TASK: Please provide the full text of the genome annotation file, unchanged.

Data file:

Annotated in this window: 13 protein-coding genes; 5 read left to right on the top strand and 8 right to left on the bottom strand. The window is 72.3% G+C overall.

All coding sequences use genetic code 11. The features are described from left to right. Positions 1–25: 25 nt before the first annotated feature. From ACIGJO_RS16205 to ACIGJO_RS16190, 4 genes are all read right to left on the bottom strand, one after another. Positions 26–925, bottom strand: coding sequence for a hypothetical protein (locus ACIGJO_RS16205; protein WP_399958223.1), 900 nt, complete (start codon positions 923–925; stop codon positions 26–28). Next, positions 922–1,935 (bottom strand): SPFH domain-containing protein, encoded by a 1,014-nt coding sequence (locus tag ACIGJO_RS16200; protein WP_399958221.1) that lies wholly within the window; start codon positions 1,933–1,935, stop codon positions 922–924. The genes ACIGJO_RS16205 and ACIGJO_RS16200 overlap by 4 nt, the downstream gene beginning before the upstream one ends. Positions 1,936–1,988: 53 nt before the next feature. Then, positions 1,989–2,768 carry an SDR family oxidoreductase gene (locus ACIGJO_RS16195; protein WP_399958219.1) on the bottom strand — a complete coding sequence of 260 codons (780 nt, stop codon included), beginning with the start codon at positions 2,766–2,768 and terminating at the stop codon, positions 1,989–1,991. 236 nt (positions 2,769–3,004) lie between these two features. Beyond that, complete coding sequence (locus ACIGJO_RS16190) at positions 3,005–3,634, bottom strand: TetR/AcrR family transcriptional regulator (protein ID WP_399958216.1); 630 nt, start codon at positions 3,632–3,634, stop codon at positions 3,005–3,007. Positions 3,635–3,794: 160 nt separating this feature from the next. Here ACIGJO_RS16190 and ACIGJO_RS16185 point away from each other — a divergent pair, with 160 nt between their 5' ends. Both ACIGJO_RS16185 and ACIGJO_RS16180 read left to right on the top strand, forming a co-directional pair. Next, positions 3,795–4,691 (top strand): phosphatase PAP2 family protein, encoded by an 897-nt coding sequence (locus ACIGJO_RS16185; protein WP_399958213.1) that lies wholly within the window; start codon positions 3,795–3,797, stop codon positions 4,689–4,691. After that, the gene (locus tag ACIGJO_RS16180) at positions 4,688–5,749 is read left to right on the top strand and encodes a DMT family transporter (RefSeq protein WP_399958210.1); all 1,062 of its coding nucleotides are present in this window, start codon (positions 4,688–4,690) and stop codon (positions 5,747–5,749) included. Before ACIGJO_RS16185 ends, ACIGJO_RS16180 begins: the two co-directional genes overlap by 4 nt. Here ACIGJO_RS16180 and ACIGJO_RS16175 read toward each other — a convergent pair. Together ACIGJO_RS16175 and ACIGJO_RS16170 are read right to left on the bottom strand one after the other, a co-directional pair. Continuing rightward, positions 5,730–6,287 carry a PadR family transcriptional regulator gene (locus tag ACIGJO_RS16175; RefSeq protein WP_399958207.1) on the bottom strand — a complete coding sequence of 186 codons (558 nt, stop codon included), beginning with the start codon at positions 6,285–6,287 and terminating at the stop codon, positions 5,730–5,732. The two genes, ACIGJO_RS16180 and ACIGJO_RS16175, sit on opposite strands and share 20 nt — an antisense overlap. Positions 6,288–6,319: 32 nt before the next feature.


Annotated in this window: 13 protein-coding genes; 5 read left to right on the top strand and 8 right to left on the bottom strand. The window is 72.3% G+C overall.

All coding sequences use genetic code 11. The features are described from left to right. Positions 1–25: 25 nt before the first annotated feature. From ACIGJO_RS16205 to ACIGJO_RS16190, 4 genes are all read right to left on the bottom strand, one after another. Positions 26–925, bottom strand: coding sequence for a hypothetical protein (locus ACIGJO_RS16205; protein WP_399958223.1), 900 nt, complete (start codon positions 923–925; stop codon positions 26–28). Next, positions 922–1,935 (bottom strand): SPFH domain-containing protein, encoded by a 1,014-nt coding sequence (locus tag ACIGJO_RS16200; protein WP_399958221.1) that lies wholly within the window; start codon positions 1,933–1,935, stop codon positions 922–924. The genes ACIGJO_RS16205 and ACIGJO_RS16200 overlap by 4 nt, the downstream gene beginning before the upstream one ends. Positions 1,936–1,988: 53 nt before the next feature. Then, positions 1,989–2,768 carry an SDR family oxidoreductase gene (locus ACIGJO_RS16195; protein WP_399958219.1) on the bottom strand — a complete coding sequence of 260 codons (780 nt, stop codon included), beginning with the start codon at positions 2,766–2,768 and terminating at the stop codon, positions 1,989–1,991. 236 nt (positions 2,769–3,004) lie between these two features. Beyond that, complete coding sequence (locus ACIGJO_RS16190) at positions 3,005–3,634, bottom strand: TetR/AcrR family transcriptional regulator (protein ID WP_399958216.1); 630 nt, start codon at positions 3,632–3,634, stop codon at positions 3,005–3,007. Positions 3,635–3,794: 160 nt separating this feature from the next. Here ACIGJO_RS16190 and ACIGJO_RS16185 point away from each other — a divergent pair, with 160 nt between their 5' ends. Both ACIGJO_RS16185 and ACIGJO_RS16180 read left to right on the top strand, forming a co-directional pair. Next, positions 3,795–4,691 (top strand): phosphatase PAP2 family protein, encoded by an 897-nt coding sequence (locus ACIGJO_RS16185; protein WP_399958213.1) that lies wholly within the window; start codon positions 3,795–3,797, stop codon positions 4,689–4,691. After that, the gene (locus tag ACIGJO_RS16180) at positions 4,688–5,749 is read left to right on the top strand and encodes a DMT family transporter (RefSeq protein WP_399958210.1); all 1,062 of its coding nucleotides are present in this window, start codon (positions 4,688–4,690) and stop codon (positions 5,747–5,749) included. Before ACIGJO_RS16185 ends, ACIGJO_RS16180 begins: the two co-directional genes overlap by 4 nt. Here ACIGJO_RS16180 and ACIGJO_RS16175 read toward each other — a convergent pair. Together ACIGJO_RS16175 and ACIGJO_RS16170 are read right to left on the bottom strand one after the other, a co-directional pair. Continuing rightward, positions 5,730–6,287 carry a PadR family transcriptional regulator gene (locus tag ACIGJO_RS16175; RefSeq protein WP_399958207.1) on the bottom strand — a complete coding sequence of 186 codons (558 nt, stop codon included), beginning with the start codon at positions 6,285–6,287 and terminating at the stop codon, positions 5,730–5,732. The two genes, ACIGJO_RS16180 and ACIGJO_RS16175, sit on opposite strands and share 20 nt — an antisense overlap. Positions 6,288–6,319: 32 nt before the next feature.